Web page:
The strength of that voice—a guttural alto that’s raw and robust and gleaming—has made Cyrus uniquely gifted as a cover artist, imbuing motion and meaning into any track she touches. It’s telling that, on this album of fan favorites, seven songs are either entirely or partially covers. On some, Cyrus mashes her tracks into classic staples. She slips “Nothing Compares to You” into the middle of a slower, more ragged “Wrecking Ball.” Nancy Sinatra’s “Bang Bang” fades right into the thump and throb of “See You Again,” a jarring pairing that works because Cyrus’s voice can make a song she sang on the Disney Channel sound menacing. She shines on a ragged, stomping cover of her godmother Dolly Parton’s “Jolene”—“I cannot compete with you,” she spits, the hurt clear in her voice. “Jolene” bleeds right into “High,” a stunning one-two punch that highlights one of the best tracks Cyrus has ever written. The lyrics are sparse and shameless and acute—“In my head, I did my very best saying bye/And I don’t miss you, but I think of you and don’t know why I still feel high.”

It’s not just disconcerting, then, but disappointing to flashback to the more grating songs in her catalog. On the live album, it’s clear just how little irony there is in some of her notoriously nonsensical lyrics. “We run things/Things don’t run we,” she trills on “We Can’t Stop,” in the same tone she uses to belt the motivational speaker fodder, “The Climb.” “Driving so fast ‘bout to piss on myself,” she coos on “4x4,” nonchalant and unfussed. It would be unfair to expect Cyrus to edit her set down to only her strongest songs, but she seems hesitant to acknowledge the absurdity in her past music. Cyrus’ speech about her disparate identities comes at the end of the nearly nine-minute long version of “23,” one of a slew of Mike WILL-Made It collaborations that anchored her through the Bangerz era. “I’m in the club/High on perc/With my shades on,” she bleats in the chorus, her vowels clipped and staccato. Cyrus sounds limp, drowned out by the constantly swirling siren that underpins the song. It’s jarring to hear these songs now, and the appropriation baked into their legacy. For years, Cyrus clung to hip hop stylings and aesthetics, creating controversy after controversy, but here, she sounds barely committed to the Bangerz stretch of songs.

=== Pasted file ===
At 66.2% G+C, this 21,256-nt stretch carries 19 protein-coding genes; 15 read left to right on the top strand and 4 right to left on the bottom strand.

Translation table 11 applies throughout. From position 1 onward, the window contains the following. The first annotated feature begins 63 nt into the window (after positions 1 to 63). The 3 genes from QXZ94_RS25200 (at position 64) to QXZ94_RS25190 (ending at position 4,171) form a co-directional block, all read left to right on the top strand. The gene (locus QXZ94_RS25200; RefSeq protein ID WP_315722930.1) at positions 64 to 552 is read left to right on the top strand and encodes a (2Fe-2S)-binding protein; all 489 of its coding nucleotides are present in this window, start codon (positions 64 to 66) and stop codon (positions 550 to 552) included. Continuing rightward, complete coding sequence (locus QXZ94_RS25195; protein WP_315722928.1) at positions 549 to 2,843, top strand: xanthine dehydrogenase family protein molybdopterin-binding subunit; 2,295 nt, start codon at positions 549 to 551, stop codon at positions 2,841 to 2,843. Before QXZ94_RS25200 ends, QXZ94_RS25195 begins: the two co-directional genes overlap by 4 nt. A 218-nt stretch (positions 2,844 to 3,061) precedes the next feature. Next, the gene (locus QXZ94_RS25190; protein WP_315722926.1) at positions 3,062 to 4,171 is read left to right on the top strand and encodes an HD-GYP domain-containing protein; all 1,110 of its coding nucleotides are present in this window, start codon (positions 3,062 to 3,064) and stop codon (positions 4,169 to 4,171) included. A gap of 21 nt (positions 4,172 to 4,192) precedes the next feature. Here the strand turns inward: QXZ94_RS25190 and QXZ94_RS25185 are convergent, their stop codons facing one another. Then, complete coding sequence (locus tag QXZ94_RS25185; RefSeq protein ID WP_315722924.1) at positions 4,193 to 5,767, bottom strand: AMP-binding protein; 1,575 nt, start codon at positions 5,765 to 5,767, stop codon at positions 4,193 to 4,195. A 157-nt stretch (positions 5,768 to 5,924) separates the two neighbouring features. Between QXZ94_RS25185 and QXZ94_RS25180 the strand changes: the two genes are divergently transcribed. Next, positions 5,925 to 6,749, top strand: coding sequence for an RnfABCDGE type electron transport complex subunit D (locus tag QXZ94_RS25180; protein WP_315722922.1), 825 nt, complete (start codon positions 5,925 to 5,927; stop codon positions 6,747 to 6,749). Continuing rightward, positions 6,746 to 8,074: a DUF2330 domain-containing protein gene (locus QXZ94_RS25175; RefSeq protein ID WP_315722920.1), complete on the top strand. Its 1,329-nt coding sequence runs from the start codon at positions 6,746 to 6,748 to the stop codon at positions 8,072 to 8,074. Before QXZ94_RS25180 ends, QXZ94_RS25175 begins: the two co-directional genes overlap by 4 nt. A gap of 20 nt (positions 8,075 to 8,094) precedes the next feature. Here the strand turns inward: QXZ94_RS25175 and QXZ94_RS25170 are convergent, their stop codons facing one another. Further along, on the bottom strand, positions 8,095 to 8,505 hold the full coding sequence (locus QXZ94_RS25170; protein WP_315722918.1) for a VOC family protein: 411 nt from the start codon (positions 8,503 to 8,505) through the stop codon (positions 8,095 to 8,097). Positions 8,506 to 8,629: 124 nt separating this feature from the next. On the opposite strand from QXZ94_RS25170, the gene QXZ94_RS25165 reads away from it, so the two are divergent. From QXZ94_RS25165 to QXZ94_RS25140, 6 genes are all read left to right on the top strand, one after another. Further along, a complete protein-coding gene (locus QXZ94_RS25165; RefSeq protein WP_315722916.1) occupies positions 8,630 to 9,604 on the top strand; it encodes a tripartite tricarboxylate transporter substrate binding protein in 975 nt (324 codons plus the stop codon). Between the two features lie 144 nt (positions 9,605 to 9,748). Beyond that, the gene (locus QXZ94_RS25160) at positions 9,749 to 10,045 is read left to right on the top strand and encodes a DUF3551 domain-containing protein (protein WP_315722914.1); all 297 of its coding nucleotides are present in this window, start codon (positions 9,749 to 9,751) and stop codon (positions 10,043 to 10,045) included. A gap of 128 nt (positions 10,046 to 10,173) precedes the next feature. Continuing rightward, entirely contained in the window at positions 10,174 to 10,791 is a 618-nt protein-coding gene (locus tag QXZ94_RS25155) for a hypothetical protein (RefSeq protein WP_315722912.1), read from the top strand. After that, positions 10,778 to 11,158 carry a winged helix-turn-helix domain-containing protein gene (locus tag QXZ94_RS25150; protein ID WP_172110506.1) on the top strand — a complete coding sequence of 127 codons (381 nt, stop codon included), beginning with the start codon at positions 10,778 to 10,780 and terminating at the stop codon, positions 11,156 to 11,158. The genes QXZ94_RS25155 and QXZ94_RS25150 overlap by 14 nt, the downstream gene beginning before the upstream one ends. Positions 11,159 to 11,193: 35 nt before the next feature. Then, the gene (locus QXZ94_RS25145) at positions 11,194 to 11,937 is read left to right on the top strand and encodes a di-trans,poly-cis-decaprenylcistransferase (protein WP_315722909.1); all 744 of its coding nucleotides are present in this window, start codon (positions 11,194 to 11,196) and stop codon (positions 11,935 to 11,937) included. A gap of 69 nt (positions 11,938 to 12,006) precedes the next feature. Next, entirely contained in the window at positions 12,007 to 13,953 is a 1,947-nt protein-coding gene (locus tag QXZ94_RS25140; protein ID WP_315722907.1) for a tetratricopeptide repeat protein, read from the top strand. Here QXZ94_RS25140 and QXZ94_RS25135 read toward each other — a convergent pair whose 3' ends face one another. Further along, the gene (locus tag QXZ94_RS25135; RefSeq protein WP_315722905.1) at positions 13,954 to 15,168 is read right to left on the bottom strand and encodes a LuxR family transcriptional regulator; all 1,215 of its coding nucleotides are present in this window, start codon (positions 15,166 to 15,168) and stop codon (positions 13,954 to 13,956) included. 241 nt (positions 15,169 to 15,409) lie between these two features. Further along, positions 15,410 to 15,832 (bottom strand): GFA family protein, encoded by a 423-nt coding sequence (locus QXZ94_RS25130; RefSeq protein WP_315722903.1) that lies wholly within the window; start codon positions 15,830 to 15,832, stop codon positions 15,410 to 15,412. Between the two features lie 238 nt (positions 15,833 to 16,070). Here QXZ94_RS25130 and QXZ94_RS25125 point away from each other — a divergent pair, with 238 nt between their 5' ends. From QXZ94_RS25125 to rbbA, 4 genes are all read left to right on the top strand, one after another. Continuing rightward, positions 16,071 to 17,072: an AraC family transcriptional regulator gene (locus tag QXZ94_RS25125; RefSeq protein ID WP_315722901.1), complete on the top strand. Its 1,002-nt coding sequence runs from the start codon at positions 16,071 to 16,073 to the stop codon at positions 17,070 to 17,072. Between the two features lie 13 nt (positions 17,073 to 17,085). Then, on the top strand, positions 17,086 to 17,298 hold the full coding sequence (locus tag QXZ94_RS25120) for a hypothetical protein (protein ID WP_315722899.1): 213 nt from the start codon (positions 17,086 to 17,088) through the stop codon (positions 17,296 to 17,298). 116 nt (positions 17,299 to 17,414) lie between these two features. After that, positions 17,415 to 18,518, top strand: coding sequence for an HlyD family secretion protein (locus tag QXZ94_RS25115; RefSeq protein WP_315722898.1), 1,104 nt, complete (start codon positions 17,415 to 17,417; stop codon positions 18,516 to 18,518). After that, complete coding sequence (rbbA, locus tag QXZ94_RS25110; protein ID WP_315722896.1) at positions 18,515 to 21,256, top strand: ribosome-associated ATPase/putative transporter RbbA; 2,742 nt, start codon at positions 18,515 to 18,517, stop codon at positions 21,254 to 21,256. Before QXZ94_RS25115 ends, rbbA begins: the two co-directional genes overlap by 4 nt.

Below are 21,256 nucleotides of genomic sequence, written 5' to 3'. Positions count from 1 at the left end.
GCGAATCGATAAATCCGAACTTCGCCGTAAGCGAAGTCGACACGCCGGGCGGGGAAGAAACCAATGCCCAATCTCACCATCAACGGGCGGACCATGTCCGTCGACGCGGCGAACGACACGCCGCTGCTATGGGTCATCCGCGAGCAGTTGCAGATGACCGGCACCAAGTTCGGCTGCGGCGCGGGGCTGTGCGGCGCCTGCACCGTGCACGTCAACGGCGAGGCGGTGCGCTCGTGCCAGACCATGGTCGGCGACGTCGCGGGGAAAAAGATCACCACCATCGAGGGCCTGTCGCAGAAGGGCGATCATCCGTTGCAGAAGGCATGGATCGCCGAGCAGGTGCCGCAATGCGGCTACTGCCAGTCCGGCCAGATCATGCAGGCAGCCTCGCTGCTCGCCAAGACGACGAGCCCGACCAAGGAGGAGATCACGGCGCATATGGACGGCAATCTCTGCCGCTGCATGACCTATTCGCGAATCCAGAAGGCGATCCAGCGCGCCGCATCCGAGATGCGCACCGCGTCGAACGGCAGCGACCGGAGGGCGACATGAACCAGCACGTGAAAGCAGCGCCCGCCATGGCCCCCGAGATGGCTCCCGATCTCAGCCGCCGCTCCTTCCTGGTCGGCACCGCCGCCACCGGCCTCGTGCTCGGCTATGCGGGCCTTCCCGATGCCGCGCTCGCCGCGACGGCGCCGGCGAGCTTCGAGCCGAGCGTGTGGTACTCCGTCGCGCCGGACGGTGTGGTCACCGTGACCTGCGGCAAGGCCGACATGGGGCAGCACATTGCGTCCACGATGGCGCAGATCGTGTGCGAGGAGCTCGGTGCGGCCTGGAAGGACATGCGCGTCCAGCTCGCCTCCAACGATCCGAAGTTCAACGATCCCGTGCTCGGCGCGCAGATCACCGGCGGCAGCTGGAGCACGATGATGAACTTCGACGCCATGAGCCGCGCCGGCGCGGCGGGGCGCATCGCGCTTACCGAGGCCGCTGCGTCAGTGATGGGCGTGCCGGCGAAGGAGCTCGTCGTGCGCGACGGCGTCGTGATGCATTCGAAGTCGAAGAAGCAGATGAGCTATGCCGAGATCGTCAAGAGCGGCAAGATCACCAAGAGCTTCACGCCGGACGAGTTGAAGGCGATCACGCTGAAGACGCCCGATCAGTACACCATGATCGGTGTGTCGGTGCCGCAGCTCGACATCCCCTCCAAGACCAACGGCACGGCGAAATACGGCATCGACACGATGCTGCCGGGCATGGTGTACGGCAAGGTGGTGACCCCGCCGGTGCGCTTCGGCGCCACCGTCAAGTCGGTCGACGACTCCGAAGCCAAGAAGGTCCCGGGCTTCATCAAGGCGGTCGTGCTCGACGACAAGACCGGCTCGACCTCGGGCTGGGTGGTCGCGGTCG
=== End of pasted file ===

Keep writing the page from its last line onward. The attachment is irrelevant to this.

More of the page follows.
“When people hear my music, they hear a fragment of a time,” she told Vanity Fair in 2019. Attention gives a lot of fragments, but Cyrus can’t pull them together convincingly. All we have are snapshots of an artist who still can’t tell us what any of them mean.

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About Wanni Arachchige Udara Madusanka Perera

Hey, I'm Perera! I will try to give you technology reviews(mobile,gadgets,smart watch & other technology things), Automobiles, News and entertainment for built up your knowledge.
Miley Cyrus - Attention: Miley Live Music Album Reviews Miley Cyrus - Attention: Miley Live Music Album Reviews Reviewed by Wanni Arachchige Udara Madusanka Perera on April 21, 2022 Rating: 5